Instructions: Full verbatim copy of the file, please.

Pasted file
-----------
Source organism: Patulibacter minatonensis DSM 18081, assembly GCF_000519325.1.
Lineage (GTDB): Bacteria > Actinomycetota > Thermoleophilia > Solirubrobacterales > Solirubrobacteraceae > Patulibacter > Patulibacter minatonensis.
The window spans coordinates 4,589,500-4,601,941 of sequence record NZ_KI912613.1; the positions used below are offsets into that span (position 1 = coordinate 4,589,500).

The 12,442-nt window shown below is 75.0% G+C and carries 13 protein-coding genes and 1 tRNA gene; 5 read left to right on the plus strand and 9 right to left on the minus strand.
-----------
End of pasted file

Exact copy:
Source organism: Patulibacter minatonensis DSM 18081, assembly GCF_000519325.1.
Lineage (GTDB): Bacteria > Actinomycetota > Thermoleophilia > Solirubrobacterales > Solirubrobacteraceae > Patulibacter > Patulibacter minatonensis.
The window spans coordinates 4,589,500-4,601,941 of sequence record NZ_KI912613.1; the positions used below are offsets into that span (position 1 = coordinate 4,589,500).

The 12,442-nt window shown below is 75.0% G+C and carries 13 protein-coding genes and 1 tRNA gene; 5 read left to right on the plus strand and 9 right to left on the minus strand.